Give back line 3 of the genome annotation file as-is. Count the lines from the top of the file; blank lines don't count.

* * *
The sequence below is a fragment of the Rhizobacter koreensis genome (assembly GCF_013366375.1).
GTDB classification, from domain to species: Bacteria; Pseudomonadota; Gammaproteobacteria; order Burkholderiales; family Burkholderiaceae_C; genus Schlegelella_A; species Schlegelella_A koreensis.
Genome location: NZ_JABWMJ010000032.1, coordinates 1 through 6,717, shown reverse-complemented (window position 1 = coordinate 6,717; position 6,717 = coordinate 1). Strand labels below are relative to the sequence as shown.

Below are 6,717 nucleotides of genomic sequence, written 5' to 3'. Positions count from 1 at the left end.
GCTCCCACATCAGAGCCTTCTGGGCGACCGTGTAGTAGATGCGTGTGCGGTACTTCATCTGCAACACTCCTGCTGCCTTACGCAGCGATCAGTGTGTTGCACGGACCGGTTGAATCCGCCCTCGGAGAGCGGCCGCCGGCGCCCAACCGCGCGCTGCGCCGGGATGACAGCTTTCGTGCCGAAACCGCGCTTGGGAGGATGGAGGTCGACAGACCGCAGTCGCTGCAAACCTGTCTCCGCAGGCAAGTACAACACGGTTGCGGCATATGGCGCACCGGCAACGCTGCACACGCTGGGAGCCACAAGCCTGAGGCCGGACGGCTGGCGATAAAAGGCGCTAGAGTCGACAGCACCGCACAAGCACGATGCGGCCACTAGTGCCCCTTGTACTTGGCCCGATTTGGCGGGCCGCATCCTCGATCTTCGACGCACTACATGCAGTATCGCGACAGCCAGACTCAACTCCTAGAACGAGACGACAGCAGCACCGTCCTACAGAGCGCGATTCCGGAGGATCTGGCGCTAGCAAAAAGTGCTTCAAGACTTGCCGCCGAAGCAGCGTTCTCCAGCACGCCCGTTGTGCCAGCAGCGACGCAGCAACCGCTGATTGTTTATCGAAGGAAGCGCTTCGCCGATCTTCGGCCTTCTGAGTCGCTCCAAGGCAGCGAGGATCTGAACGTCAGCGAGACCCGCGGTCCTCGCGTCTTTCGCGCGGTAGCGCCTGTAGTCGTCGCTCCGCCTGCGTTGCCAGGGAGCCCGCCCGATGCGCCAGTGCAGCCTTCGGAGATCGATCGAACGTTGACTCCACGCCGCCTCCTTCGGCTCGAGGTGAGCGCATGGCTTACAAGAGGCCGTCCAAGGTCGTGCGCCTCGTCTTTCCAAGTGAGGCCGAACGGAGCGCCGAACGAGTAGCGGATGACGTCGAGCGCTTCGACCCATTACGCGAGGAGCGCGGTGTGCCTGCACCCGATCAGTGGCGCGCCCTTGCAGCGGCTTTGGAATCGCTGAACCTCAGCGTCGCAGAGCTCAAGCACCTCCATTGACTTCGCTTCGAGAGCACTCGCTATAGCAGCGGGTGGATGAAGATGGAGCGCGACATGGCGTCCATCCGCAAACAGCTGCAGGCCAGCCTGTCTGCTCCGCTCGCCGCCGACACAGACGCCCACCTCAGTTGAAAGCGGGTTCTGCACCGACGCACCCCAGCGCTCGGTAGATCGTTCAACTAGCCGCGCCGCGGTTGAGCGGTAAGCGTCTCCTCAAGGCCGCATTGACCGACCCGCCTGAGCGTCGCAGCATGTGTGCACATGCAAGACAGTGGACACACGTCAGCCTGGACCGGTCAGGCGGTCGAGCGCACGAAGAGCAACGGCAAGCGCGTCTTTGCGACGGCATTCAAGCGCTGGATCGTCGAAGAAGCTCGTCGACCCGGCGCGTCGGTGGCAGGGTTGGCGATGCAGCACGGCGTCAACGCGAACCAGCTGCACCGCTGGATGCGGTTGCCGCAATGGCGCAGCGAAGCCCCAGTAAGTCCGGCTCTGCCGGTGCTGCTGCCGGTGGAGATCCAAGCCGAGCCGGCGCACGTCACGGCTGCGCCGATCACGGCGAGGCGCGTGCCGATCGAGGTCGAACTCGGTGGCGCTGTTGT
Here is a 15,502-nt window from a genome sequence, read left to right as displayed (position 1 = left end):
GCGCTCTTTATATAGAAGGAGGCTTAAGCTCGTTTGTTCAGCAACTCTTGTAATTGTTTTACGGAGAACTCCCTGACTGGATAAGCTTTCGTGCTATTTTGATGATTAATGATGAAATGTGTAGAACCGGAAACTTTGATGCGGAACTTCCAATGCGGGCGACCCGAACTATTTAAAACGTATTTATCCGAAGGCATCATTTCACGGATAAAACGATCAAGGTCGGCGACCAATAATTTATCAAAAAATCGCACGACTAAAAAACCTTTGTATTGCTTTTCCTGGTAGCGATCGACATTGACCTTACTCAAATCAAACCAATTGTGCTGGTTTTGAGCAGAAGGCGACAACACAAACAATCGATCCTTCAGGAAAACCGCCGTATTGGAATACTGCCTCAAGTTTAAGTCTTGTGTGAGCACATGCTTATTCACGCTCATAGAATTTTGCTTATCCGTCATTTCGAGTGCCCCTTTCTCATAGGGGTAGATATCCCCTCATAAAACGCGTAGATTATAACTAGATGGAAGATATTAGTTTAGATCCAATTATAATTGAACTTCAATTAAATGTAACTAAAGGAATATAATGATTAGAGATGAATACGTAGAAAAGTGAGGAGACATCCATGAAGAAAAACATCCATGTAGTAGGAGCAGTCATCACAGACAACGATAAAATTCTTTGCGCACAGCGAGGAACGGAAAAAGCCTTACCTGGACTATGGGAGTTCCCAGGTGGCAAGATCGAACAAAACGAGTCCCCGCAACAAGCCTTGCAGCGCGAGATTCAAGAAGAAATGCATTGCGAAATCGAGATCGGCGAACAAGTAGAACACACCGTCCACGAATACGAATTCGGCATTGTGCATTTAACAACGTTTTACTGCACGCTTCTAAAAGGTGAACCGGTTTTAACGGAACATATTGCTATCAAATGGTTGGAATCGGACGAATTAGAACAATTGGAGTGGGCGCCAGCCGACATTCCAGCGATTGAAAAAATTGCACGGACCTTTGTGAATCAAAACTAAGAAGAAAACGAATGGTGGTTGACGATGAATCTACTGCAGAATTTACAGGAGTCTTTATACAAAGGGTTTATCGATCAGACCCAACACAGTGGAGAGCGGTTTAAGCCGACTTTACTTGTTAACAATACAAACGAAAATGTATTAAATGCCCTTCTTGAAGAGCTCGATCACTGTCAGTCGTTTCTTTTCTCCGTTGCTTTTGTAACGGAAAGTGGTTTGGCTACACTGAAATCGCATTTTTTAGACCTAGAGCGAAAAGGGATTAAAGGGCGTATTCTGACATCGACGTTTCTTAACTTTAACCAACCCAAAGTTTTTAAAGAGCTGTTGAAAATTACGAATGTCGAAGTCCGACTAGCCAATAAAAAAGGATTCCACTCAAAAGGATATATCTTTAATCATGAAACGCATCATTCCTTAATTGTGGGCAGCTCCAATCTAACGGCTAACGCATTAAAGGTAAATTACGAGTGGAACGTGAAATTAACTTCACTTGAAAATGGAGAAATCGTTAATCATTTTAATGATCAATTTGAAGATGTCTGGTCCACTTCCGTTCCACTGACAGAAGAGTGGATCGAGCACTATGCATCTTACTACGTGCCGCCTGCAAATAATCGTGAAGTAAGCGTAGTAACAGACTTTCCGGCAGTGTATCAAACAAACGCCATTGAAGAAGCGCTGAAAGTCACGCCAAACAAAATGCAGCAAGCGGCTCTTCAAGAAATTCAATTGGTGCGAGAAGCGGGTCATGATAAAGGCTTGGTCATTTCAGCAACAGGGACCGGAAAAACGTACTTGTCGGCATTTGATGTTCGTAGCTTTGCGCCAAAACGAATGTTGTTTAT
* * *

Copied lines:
Genome location: NZ_JABWMJ010000032.1, coordinates 1 through 6,717, shown reverse-complemented (window position 1 = coordinate 6,717; position 6,717 = coordinate 1). Strand labels below are relative to the sequence as shown.